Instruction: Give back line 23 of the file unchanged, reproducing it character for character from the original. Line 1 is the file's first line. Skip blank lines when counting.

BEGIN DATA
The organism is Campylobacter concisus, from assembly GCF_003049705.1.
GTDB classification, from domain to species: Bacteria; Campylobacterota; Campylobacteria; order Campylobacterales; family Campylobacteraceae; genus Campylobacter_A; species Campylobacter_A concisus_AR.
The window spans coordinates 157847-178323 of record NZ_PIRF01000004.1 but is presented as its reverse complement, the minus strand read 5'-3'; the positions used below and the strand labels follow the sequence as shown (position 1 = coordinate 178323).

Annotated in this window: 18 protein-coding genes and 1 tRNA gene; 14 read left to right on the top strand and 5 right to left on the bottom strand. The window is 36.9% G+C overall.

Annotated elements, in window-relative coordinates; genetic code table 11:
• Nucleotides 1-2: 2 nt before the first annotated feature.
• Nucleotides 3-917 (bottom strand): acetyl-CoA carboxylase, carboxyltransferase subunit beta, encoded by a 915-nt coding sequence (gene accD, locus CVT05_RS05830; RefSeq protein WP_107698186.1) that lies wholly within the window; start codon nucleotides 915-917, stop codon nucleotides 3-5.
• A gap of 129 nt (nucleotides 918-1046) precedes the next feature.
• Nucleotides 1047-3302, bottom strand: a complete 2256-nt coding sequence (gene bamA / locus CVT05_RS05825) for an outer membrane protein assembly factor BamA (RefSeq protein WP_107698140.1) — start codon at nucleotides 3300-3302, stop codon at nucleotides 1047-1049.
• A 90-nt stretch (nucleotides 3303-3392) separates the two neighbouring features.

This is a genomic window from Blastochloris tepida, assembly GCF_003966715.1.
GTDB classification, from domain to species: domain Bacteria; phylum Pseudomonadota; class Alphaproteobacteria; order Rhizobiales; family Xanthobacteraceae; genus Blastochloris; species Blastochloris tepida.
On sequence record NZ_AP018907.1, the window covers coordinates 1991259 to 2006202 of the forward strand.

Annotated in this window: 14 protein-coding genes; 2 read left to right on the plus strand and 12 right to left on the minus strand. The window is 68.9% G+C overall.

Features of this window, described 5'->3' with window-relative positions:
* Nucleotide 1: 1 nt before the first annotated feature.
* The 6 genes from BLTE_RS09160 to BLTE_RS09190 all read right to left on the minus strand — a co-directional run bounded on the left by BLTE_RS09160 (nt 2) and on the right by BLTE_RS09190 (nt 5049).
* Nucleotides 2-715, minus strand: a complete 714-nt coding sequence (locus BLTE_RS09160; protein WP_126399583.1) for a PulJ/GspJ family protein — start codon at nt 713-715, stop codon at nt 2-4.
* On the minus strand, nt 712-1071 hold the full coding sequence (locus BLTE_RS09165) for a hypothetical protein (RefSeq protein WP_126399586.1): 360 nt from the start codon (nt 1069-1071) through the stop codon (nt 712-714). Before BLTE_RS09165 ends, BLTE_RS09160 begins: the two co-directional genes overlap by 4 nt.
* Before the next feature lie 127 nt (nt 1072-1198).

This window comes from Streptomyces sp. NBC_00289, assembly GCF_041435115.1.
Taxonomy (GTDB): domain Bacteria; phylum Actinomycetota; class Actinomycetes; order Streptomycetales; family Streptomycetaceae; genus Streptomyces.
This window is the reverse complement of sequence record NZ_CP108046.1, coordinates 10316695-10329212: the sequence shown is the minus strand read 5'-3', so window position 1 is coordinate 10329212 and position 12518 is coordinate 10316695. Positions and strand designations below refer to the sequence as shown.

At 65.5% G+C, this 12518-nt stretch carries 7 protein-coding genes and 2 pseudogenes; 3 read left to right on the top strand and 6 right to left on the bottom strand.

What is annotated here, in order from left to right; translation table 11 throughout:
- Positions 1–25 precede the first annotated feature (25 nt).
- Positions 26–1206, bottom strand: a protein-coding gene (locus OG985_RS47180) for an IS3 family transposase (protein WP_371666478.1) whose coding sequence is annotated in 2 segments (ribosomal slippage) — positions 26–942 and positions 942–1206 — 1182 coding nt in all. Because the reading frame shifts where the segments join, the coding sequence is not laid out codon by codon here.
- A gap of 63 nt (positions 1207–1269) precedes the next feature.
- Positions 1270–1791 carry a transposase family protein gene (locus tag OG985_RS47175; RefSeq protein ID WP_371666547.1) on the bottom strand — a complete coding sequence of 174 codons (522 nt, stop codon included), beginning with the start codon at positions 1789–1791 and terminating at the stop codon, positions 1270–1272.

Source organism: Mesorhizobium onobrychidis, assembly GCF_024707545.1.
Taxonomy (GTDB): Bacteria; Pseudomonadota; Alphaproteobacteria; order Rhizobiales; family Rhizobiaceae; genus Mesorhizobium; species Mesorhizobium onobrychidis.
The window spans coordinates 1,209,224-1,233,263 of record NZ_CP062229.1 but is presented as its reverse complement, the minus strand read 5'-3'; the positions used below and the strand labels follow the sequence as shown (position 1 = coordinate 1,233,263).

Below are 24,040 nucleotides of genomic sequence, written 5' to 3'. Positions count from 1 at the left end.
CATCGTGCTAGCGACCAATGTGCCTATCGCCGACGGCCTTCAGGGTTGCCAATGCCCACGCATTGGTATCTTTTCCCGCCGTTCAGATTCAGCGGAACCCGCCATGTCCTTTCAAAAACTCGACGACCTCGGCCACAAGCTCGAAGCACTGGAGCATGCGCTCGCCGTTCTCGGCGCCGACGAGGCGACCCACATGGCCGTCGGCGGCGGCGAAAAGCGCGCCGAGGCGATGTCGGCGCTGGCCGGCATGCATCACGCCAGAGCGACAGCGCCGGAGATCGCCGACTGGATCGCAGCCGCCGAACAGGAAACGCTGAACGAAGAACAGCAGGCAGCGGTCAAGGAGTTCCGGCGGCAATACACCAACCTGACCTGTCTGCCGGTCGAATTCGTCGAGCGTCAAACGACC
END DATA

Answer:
This window is the reverse complement of sequence record NZ_CP108046.1, coordinates 10316695-10329212: the sequence shown is the minus strand read 5'-3', so window position 1 is coordinate 10329212 and position 12518 is coordinate 10316695. Positions and strand designations below refer to the sequence as shown.